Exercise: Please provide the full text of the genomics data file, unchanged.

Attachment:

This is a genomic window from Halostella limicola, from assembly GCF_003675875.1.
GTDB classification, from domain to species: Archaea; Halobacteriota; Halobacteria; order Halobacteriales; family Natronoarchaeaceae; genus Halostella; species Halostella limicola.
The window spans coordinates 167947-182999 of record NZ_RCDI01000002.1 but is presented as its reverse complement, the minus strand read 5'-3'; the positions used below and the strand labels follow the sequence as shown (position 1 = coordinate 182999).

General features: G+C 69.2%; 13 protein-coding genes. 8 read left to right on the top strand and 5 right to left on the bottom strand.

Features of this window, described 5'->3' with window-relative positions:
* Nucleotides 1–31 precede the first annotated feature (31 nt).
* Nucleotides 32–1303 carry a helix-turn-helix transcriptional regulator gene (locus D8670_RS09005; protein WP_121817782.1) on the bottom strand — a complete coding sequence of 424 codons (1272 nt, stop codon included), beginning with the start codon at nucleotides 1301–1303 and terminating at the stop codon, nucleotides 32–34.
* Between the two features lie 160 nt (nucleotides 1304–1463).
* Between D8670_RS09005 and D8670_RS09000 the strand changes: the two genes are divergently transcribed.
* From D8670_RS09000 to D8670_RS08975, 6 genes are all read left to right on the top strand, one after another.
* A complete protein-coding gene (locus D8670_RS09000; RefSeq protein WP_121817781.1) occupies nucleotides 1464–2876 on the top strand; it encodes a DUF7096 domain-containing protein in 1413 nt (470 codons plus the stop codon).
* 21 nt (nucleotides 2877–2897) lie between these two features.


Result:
This is a genomic window from Halostella limicola, from assembly GCF_003675875.1.
GTDB classification, from domain to species: Archaea; Halobacteriota; Halobacteria; order Halobacteriales; family Natronoarchaeaceae; genus Halostella; species Halostella limicola.
The window spans coordinates 167947-182999 of record NZ_RCDI01000002.1 but is presented as its reverse complement, the minus strand read 5'-3'; the positions used below and the strand labels follow the sequence as shown (position 1 = coordinate 182999).

General features: G+C 69.2%; 13 protein-coding genes. 8 read left to right on the top strand and 5 right to left on the bottom strand.

Features of this window, described 5'->3' with window-relative positions:
* Nucleotides 1–31 precede the first annotated feature (31 nt).
* Nucleotides 32–1303 carry a helix-turn-helix transcriptional regulator gene (locus D8670_RS09005; protein WP_121817782.1) on the bottom strand — a complete coding sequence of 424 codons (1272 nt, stop codon included), beginning with the start codon at nucleotides 1301–1303 and terminating at the stop codon, nucleotides 32–34.
* Between the two features lie 160 nt (nucleotides 1304–1463).
* Between D8670_RS09005 and D8670_RS09000 the strand changes: the two genes are divergently transcribed.
* From D8670_RS09000 to D8670_RS08975, 6 genes are all read left to right on the top strand, one after another.
* A complete protein-coding gene (locus D8670_RS09000; RefSeq protein WP_121817781.1) occupies nucleotides 1464–2876 on the top strand; it encodes a DUF7096 domain-containing protein in 1413 nt (470 codons plus the stop codon).
* 21 nt (nucleotides 2877–2897) lie between these two features.